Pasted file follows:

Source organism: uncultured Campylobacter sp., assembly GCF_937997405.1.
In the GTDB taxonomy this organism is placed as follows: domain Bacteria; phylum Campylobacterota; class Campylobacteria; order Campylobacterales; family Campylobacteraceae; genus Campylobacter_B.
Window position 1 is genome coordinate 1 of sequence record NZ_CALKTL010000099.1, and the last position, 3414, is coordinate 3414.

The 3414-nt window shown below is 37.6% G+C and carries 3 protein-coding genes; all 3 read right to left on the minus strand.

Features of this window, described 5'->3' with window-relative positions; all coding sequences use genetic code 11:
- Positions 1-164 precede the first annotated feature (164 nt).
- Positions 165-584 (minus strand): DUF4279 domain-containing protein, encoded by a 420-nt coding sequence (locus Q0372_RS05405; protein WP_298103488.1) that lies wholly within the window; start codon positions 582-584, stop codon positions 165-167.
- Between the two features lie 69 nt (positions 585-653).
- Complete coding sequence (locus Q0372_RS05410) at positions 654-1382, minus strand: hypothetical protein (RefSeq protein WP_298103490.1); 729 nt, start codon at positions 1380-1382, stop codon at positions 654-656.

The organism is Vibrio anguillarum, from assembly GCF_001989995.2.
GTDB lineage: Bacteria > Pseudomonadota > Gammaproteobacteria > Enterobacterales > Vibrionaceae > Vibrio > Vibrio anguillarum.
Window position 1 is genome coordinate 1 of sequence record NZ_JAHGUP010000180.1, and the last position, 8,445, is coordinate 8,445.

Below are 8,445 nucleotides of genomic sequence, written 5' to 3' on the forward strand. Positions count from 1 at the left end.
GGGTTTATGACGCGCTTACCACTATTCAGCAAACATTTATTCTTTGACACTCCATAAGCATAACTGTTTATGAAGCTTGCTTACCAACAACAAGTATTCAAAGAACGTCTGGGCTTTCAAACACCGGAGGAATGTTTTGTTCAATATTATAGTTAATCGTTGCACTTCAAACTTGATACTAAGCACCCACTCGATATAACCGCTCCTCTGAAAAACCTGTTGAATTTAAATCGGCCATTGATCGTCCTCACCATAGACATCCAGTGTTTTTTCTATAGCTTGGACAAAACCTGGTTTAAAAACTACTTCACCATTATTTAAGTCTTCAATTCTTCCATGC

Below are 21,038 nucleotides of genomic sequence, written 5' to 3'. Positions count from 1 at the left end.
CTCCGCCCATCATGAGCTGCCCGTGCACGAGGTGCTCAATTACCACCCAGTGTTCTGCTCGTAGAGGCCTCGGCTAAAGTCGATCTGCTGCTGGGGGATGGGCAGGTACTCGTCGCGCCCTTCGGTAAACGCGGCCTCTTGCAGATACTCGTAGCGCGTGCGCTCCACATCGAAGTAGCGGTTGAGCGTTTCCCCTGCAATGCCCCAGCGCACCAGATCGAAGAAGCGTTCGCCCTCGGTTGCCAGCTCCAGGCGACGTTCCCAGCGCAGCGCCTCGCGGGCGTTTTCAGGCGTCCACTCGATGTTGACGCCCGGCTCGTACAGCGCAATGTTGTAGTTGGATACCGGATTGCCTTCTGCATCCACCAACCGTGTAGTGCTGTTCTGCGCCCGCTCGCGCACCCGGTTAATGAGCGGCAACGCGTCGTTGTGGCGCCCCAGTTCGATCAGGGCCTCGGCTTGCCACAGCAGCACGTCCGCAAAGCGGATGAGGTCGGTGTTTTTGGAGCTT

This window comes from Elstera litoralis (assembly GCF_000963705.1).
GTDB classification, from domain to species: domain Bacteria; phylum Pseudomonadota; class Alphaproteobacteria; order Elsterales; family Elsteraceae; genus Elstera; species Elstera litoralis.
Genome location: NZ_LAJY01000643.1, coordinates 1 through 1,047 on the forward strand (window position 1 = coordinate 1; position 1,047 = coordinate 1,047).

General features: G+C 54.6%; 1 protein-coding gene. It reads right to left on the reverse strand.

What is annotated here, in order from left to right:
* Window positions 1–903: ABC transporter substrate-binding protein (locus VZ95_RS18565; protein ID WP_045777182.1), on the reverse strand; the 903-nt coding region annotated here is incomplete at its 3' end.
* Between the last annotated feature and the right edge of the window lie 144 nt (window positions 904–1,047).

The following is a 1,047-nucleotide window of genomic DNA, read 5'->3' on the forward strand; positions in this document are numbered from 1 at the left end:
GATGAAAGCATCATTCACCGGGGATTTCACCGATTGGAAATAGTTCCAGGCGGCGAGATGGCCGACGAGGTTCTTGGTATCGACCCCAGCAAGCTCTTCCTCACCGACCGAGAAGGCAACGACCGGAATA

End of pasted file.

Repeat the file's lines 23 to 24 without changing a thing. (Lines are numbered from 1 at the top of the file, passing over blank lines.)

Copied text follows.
* Between the last annotated feature and the right edge of the window lie 144 nt (window positions 904–1,047).

The following is a 1,047-nucleotide window of genomic DNA, read 5'->3' on the forward strand; positions in this document are numbered from 1 at the left end: